Friday, 22 July 2016

Guest Post: a three and a half year old reviews The Wiggles

Get ready, to read the best writing this blog has seen
This week, my children's favourite Crayola impersonators The Wiggles came and played two shows in Palmerston North, thus ignoring ageing curmudgeon John Cleese's advice that the city is only a place to tour if you are contemplating committing suicide, or trying to pay off your fifth divorce (please don't let this be so, Emma and Lachy, we at least need you to breed some sort of hybrid Warm Grey Wiggle first).

Don't listen to Cleese, Wiggles, Palmerston North has loads of really big fans, and that joke never fails

Unfortunately, having a job and a further 107 Pokèmon to catch, I was unable to make the gig, so am unable to rate the performance of such classics as the ode to conspiracy theories Wake Up Sheeple!, and Labour Party campaign jingle Big Red Car.

We're gonna implement sound social policy the whole day long

Fortunately, it turns out I am able to exploit willing child labour, as are multinational media conglomerate Fairfax, who managed to coax a hyperbolic review of the Wiggles Auckland show out of a six year old. So, ever the one to try and one-up the establishment, here are the musings of a three and a half year old I happen to be related to: 

The concert was in October. October. It was in a room with a biiiig curtain. The curtain was, like, yellowey orangey collour. 

The best bit was when Captain Feathersword falled over. It went BEEEP and then he fell over like this. And then he made Anthony fall over like this, mmmmhp, and then he fell over. But they didn't all fall over. Just Captain Feathersword and Anthony fell over.

Emma and Wags and a teddy bear were there too. They danced. And I gave Anthony a bone, and Anthony put my bone in his bag. It wasn't a real bone, it was a cardboard bone. Then he didn't do a song about it. Wags didn't have it first, but he's probably eating it now. It's probably time for The Wiggles to go to bed. The Brown Wiggle wasn't there. What  is the Brown Wiggle called? Why are Emma and Lachy in love?

Emily liked the concert, and even she danced, but then she rolled over and she cried. 

I didn't dance, cos I refused to dance.

They singed Rock-a-bye Teddy Bear. It was a good song. The best song was Here Comes Simon, it was really funny. They didn't have the big red car. It was probably broken and needed fixing at a garage. They had an animal car. They did sing about Fruit Salad, but there were different rhymes from a different song in it, which isn't actually fruit salad.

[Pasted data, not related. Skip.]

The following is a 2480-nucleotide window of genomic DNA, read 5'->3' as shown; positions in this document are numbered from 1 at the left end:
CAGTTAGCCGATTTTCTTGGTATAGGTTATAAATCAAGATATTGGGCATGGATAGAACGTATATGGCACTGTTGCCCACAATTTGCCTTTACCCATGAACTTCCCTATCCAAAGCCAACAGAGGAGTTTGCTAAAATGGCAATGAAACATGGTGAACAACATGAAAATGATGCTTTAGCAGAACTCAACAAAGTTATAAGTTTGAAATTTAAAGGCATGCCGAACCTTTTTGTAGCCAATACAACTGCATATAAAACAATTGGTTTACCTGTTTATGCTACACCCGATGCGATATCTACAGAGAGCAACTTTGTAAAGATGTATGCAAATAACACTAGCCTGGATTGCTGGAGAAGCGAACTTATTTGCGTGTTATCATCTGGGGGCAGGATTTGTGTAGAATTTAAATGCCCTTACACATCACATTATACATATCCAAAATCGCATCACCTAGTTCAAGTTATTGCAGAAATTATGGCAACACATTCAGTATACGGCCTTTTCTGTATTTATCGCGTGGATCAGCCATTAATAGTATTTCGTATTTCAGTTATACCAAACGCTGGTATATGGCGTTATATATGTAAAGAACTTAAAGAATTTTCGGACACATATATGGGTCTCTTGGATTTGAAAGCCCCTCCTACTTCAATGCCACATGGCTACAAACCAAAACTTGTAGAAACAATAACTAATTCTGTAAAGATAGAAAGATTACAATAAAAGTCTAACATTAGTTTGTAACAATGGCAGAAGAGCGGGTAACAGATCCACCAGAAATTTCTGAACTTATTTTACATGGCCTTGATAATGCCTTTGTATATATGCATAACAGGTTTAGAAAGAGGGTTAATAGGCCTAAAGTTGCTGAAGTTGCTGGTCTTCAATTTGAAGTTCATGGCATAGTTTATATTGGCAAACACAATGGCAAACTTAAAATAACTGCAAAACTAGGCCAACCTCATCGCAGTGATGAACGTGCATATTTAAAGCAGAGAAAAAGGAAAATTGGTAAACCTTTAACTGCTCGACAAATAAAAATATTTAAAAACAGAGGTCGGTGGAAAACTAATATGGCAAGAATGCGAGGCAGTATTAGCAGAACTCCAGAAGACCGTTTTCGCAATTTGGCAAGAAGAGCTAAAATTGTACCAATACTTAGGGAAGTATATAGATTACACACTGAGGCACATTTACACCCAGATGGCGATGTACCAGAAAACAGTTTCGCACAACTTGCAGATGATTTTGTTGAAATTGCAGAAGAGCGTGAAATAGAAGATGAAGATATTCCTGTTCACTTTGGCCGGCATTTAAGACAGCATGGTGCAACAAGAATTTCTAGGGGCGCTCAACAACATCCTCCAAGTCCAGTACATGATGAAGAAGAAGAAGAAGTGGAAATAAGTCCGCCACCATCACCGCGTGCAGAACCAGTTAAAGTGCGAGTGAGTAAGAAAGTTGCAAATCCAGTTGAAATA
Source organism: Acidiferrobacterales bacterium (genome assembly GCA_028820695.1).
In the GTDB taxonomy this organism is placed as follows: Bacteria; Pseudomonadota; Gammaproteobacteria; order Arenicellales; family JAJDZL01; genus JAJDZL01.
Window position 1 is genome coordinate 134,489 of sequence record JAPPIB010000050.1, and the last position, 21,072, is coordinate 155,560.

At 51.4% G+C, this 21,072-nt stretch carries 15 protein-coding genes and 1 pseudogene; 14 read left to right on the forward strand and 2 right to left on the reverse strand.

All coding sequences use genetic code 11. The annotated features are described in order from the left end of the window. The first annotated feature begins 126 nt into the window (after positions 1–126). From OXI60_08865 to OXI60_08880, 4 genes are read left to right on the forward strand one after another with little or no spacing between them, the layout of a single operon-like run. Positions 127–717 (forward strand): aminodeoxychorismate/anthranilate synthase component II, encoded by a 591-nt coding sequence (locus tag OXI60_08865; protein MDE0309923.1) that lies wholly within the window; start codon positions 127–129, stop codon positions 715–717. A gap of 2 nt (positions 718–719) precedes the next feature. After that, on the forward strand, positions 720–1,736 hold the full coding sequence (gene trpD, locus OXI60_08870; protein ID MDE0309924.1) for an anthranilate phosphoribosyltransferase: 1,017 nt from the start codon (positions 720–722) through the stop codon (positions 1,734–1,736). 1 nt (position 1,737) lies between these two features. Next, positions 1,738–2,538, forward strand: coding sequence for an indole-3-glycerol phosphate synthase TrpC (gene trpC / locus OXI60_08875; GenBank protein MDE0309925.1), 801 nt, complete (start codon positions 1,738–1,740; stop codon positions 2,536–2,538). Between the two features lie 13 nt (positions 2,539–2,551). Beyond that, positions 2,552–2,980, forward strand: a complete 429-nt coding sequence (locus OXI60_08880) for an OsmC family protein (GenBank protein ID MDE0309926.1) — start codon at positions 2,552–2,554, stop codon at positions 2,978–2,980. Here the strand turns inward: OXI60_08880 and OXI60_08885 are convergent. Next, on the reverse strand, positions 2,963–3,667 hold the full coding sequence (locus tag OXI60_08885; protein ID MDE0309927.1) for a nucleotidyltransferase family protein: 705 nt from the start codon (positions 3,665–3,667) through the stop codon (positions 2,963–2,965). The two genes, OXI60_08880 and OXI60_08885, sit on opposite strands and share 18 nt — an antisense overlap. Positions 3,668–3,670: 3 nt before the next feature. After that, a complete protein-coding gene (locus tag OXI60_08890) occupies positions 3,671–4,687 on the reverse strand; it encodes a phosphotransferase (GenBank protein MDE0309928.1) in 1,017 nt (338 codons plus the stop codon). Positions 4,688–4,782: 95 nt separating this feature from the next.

I think i would like to go to a ADCC Thunderstruck concert.

2 stars (out of two)

Saturday, 16 July 2016

Game Review: Pokémon Go!

I'm reliving my childhood! And that is perhaps one of the greatest things you could do. but wait, there's more... In reliving my childhood, I'm able to cruelly cause my son maximal confusion. After we took this photo, he spent a good minute or two trying to figure out where the bat actually went.

And he has absolutely no recollection of a Vulpix head butting him in the square yesterday.

Nor of breaking his mother's vow of his vegetarianism on this Magikarp.

I've been playing Pokèmon Go for a week now, and Luke still hasn't figured out why he can't see the friendly monsters I keep taking photos of him with. The joke's not getting old on me either, not until I get a pic of him stuck inside an invisible box with a Mr Mime. After some early criticism due to a misunderstanding  when I told her I was going out at night to try and score some weedles, Rachel seems to be right into the game too. And the dog is also pretty happy, now that he's getting more walks after work. Though he doesn't seem so keen to stop whenever I went to try and get a Slowpoke in the bushes.

In fact, it seems the whole country has gone mad for the game. ACC released a cringeworthy video trying to warn of the dangers of playing. Indeed, there have been concerns that PG has led to an upswing in soft tissue injuries, and poses dangers to driving. To those concern-niks , I say just wait until the inevitable release of MarioKartGo. In addition, apparently Parliament are opening up their buildings to trainers this weekend eager to catch any Governmental monsters. My offer of a reward for the ultimate metaphorical Pokèmon photo still stands.